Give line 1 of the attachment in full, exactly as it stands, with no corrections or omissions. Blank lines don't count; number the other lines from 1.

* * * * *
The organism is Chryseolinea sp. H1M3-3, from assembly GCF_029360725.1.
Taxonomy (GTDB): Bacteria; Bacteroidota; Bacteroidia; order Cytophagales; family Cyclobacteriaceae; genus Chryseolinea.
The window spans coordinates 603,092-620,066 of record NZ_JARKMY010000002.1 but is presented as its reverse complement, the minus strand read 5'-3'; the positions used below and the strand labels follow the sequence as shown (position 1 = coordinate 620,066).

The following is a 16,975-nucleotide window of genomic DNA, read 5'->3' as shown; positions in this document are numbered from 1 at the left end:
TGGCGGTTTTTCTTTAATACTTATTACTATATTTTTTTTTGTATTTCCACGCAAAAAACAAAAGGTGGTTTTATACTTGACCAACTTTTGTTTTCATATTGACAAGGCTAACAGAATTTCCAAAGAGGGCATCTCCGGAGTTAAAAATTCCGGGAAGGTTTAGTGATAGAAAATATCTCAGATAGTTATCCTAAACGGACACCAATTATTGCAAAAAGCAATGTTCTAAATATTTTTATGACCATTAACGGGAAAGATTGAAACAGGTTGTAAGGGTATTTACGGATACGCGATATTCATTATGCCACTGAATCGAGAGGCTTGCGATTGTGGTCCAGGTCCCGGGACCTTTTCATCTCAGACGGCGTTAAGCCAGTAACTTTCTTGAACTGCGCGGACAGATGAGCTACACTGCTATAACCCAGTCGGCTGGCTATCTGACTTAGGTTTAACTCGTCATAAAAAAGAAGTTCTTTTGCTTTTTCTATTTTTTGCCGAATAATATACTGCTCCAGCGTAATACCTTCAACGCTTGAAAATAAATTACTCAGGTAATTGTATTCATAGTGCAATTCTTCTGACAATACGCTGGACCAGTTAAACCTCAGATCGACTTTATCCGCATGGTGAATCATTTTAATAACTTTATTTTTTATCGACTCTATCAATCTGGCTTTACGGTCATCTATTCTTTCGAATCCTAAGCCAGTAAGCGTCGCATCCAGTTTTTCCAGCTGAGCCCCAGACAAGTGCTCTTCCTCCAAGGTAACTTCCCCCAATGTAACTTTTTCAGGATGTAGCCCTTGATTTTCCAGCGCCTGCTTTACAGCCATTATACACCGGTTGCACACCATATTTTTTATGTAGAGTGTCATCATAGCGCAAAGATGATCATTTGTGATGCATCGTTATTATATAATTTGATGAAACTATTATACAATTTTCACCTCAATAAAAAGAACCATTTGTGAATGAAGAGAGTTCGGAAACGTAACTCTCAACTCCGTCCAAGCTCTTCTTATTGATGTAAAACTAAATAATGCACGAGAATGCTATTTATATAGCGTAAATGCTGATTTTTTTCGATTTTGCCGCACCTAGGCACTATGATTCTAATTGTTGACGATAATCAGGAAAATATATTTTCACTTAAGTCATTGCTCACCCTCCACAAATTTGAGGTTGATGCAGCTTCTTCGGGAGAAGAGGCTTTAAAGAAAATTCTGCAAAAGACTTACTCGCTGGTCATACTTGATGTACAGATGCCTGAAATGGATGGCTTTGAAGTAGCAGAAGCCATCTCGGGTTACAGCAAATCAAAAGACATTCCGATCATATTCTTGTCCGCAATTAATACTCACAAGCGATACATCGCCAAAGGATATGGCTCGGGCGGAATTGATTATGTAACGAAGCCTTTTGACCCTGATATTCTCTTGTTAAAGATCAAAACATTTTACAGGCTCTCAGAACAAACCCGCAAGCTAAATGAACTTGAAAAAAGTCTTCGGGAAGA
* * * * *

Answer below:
The organism is Chryseolinea sp. H1M3-3, from assembly GCF_029360725.1.